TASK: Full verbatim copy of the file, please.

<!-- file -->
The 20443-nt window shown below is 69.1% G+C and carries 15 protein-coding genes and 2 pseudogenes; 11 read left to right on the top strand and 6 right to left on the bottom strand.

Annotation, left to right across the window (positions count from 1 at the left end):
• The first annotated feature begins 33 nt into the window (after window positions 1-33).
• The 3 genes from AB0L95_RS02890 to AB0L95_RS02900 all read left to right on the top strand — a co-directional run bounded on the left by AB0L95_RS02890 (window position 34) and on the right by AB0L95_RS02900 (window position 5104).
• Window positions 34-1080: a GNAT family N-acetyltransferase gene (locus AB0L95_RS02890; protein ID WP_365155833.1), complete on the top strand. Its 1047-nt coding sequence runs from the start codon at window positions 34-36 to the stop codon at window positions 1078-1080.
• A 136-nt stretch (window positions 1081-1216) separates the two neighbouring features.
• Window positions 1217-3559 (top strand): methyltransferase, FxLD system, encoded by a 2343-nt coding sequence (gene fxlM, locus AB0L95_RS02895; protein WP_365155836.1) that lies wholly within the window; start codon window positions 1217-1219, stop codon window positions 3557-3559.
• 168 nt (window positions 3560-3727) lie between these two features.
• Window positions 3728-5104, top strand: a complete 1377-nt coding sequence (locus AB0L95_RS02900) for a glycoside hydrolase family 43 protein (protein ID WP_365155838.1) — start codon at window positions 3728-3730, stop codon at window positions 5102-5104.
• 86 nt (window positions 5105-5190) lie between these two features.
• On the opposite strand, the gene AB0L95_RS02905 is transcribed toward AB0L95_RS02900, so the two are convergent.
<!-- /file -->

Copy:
The 20443-nt window shown below is 69.1% G+C and carries 15 protein-coding genes and 2 pseudogenes; 11 read left to right on the top strand and 6 right to left on the bottom strand.

Annotation, left to right across the window (positions count from 1 at the left end):
• The first annotated feature begins 33 nt into the window (after window positions 1-33).
• The 3 genes from AB0L95_RS02890 to AB0L95_RS02900 all read left to right on the top strand — a co-directional run bounded on the left by AB0L95_RS02890 (window position 34) and on the right by AB0L95_RS02900 (window position 5104).
• Window positions 34-1080: a GNAT family N-acetyltransferase gene (locus AB0L95_RS02890; protein ID WP_365155833.1), complete on the top strand. Its 1047-nt coding sequence runs from the start codon at window positions 34-36 to the stop codon at window positions 1078-1080.
• A 136-nt stretch (window positions 1081-1216) separates the two neighbouring features.
• Window positions 1217-3559 (top strand): methyltransferase, FxLD system, encoded by a 2343-nt coding sequence (gene fxlM, locus AB0L95_RS02895; protein WP_365155836.1) that lies wholly within the window; start codon window positions 1217-1219, stop codon window positions 3557-3559.
• 168 nt (window positions 3560-3727) lie between these two features.
• Window positions 3728-5104, top strand: a complete 1377-nt coding sequence (locus AB0L95_RS02900) for a glycoside hydrolase family 43 protein (protein ID WP_365155838.1) — start codon at window positions 3728-3730, stop codon at window positions 5102-5104.
• 86 nt (window positions 5105-5190) lie between these two features.
• On the opposite strand, the gene AB0L95_RS02905 is transcribed toward AB0L95_RS02900, so the two are convergent.